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, 59 Suppl 1, 1-45

On the Muscarinic Receptors in the Urinary Bladder and the Putative Subclassification of Muscarinic Receptors

  • PMID: 3524114

On the Muscarinic Receptors in the Urinary Bladder and the Putative Subclassification of Muscarinic Receptors

L Nilvebrant. Acta Pharmacol Toxicol (Copenh).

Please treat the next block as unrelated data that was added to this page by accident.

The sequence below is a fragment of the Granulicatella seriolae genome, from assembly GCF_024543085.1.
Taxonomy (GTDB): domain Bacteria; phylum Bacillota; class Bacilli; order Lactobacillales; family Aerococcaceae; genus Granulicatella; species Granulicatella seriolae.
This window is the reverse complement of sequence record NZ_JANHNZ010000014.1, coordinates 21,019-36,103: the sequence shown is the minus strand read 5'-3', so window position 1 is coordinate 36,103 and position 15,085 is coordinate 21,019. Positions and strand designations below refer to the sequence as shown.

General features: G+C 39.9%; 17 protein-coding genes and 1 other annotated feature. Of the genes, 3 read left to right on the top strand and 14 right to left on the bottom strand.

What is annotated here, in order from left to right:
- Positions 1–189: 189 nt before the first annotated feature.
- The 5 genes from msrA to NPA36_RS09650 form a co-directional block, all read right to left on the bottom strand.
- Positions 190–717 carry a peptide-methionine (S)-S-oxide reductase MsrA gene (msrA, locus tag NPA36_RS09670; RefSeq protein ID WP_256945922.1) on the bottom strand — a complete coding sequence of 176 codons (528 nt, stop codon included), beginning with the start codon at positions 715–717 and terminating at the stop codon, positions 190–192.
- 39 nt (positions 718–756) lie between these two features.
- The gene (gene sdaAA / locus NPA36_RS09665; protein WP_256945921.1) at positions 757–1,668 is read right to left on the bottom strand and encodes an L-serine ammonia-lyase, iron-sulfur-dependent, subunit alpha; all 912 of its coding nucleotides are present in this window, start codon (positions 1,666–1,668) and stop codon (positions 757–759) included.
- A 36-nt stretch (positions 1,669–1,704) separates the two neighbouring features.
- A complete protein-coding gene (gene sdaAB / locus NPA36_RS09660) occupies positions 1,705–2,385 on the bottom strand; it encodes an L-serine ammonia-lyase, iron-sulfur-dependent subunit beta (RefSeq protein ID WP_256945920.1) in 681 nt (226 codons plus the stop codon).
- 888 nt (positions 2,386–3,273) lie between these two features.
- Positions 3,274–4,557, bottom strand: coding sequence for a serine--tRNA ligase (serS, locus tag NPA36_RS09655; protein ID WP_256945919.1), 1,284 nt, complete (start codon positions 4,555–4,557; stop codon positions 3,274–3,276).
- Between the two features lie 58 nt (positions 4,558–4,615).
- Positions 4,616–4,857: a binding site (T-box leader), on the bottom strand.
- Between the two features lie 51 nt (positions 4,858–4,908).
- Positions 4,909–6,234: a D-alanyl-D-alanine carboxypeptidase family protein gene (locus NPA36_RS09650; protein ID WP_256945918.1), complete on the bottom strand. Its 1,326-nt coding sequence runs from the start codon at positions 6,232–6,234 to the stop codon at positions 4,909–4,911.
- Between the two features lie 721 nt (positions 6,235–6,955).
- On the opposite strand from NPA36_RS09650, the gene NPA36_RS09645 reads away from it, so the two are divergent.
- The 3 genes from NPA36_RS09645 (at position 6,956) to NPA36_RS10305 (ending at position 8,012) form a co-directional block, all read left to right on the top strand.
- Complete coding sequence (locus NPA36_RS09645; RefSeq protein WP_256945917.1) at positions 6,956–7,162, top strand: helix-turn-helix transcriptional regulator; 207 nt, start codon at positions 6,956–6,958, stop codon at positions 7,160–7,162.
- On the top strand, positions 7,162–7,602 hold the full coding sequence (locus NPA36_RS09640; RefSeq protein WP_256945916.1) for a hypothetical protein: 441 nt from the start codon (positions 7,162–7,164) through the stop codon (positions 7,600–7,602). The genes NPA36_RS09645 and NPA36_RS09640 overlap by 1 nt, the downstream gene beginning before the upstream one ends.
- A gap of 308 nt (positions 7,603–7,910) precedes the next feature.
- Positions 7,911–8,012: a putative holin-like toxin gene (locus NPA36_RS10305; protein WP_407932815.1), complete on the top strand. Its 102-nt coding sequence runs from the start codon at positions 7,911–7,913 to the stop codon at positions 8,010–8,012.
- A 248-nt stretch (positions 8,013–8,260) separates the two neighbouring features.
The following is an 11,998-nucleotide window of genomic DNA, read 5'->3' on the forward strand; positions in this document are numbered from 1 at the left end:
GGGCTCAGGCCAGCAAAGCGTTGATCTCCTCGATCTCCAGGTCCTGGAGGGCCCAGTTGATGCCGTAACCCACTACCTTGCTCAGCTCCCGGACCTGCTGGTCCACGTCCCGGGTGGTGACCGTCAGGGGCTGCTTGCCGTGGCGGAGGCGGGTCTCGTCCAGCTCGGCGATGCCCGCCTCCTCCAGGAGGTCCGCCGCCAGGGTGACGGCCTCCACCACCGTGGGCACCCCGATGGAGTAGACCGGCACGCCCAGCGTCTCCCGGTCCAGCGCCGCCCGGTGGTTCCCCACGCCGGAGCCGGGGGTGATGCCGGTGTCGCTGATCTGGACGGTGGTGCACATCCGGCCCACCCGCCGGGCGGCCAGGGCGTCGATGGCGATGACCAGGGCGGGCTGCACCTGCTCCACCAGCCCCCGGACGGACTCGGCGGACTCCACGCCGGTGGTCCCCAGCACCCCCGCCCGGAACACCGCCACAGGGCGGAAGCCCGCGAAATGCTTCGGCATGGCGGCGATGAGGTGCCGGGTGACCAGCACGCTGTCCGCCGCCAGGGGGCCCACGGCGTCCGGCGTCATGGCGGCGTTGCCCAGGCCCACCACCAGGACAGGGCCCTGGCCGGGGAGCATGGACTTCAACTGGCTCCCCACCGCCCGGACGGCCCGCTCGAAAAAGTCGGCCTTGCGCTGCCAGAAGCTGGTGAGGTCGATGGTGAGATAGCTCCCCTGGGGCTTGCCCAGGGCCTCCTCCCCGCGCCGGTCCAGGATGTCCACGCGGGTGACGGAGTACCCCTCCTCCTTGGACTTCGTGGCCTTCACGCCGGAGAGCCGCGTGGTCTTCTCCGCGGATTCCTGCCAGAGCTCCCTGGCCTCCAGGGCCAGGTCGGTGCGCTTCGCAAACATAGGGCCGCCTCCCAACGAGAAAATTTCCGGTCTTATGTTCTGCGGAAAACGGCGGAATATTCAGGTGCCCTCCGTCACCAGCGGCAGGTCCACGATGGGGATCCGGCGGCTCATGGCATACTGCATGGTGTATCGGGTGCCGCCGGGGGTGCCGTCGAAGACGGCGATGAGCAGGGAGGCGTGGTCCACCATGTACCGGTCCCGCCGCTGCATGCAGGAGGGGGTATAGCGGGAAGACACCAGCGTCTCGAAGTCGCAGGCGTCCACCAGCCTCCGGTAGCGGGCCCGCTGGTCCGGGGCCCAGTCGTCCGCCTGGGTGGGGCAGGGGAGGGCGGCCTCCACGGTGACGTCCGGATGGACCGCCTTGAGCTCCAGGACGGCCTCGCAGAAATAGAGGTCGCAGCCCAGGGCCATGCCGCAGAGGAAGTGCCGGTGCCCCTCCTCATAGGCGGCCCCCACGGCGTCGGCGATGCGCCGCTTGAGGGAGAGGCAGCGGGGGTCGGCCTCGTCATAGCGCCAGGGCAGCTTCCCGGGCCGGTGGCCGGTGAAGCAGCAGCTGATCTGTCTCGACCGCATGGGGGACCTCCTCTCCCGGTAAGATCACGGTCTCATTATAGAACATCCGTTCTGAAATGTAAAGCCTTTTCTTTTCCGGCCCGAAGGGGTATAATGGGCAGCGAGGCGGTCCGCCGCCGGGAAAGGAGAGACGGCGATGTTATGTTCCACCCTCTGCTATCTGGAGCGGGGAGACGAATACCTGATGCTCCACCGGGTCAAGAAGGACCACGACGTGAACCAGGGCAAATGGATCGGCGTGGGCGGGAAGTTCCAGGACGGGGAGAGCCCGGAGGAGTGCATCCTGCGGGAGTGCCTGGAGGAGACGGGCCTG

The muscarinic cholinergic receptors in the urinary bladders of man, guinea pig, rat and rabbit were studied by means of a receptor binding technique, with l-quinuclidinyl [phenyl 4-3H]benzilate, (-)3H-QNB, as radioligand. The potential role of the receptors in the supersensitivity of the rat bladder to muscarinic agonists, following parasympathetic denervation, hypertrophy and urinary diversion, was also investigated. In addition, the binding of various unlabelled antimuscarinic drugs in the guinea pig bladder was compared to that in other tissues in order to study the putative muscarinic receptor subtypes, commonly referred to as M1 and M2. According to this classification the putative M1 receptors prevail in discrete areas of the brain, whereas the M2-receptors predominate in peripheral tissues, such as the exocrine glands and smooth muscles. The receptor density (but not the qualitative properties of the receptors) in the bladder differed between the species. The affinities of various antimuscarinic drugs were virtually identical in the guinea pig and human bladders. In both species, the binding data were found to correlate with functional in vitro data. In the rat bladder, the receptor density was increased after denervation but decreased, below control values, when the denervation was combined with urinary diversion. A decrease was also found after urinary diversion of innervated bladders, whereas the receptor density was unaffected by hypertrophy. These results suggest that the receptors are not involved in the development of supersensitivity and that the receptor levels may be influenced by the functional state of the bladder. Binding studies with classical muscarinic antagonists indicated that the receptors in the guinea pig bladder are indistinguishable from those in the ileum, heart, parotid gland and cerebral cortex. However, four drugs--namely, oxybutynin, dicyclomine, benzhexol and pirenzepine had a much higher affinity for the receptors in the parotid gland and cortex than for those in the other tissues. Moreover, dicyclomine and benzhexol, like pirenzepine, seemed in the cortex to distinguish between two classes of sites exhibiting high and low affinity. The high affinity sites could be selectively labelled with 3H-benzhexol. The ability of oxybutynin, dicyclomine, benzhexol and pirenzepine to discriminate between the receptors in the parotid gland and those in smooth muscle provides further evidence that the M1/M2 concept is inaccurate. The present data indicate that there may be three classes of muscarinic antagonist binding sites.

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